HIP FLEXORS: The muscles opposite your gluteus maximus, located at the front of your hips. Your hip flexor muscles help you lift your leg up high so you can march in a parade or step up onto a ladder. In other words, the hip flexors are responsible for bringing the legs into flexion and in toward the trunk. They include the psoas major, iliacus, rectus femoris, pectineus, and sartorius.
HIP ADDUCTORS: The muscles that span the inside of your upper leg or inner thighs. This group of muscles includes the adductor brevis, adductor longus, and adductor magnus. They are used in the adduction of the hips (e.g., crossing your legs) and to balance the pelvis while standing and walking.
GLUTEUS MAXIMUS: This big muscle that gives shape to your butt is located in the buttocks and is the strongest muscle in the human body, shaped like a construction helmet and covering the rear of your joint. The gluteus maximus straightens your legs from your hips when you stand up and propels you forward when you walk or run. It is responsible for movement of the thigh and hip, and many everyday movements, including standing up, maintaining erect posture, and climbing stairs.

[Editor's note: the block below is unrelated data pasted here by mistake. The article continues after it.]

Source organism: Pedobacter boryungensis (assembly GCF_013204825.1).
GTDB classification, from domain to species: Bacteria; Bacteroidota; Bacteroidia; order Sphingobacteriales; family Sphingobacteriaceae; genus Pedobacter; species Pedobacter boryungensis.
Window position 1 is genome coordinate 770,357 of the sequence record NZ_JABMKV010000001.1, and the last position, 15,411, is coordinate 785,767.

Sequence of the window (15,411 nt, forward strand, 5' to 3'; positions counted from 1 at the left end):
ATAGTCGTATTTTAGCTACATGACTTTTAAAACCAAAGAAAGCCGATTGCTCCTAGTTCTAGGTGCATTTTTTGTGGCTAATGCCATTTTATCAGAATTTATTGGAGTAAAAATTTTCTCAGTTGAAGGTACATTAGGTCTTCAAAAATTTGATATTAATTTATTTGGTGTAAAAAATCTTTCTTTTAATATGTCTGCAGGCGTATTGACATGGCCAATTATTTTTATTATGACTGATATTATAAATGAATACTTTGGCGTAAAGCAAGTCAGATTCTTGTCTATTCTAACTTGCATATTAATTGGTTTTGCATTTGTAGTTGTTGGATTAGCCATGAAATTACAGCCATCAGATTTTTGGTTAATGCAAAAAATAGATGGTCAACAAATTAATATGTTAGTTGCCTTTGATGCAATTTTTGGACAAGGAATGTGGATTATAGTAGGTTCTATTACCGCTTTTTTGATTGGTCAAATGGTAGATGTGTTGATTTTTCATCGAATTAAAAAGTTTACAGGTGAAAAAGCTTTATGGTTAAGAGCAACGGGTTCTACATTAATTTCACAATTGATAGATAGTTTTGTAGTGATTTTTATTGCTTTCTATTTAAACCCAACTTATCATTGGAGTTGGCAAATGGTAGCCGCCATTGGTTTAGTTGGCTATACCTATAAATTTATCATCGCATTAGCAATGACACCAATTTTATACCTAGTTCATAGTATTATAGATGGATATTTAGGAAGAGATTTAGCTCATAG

GLUTEUS MEDIUS AND GLUTEUS MINIMUS: These muscles are located along the side of the hip and buttocks. They facilitate hip abduction and help stabilize the pelvis.
PIRIFORMIS: This muscle is located parallel to the gluteus medius and under the gluteus maximus. The function of the piriformis is to laterally rotate the hip.
HAMSTRINGS: The hamstrings, located behind the thigh, are a group of three muscles that all originate from the ischium bone of the pelvis: semitendinosus, semimembranosus, and biceps femoris. The hamstrings are responsible for bending and extending at the knee. This muscle group plays an important part in activities such as running, jumping, walking, and more.
Benefits of Good Core Strength
Your core muscles are probably the most important group of muscles in your body. The building of core muscles is a must-do for all bodybuilders and weight lifters for many reasons:
- Better posture
- Improved balance and stability
- Stronger athletic performance
- Improved ability to perform daily activities
- Enhanced job performance
- A healthy back (less lower back pain)
- A strong core contributes to a healthy and good-looking body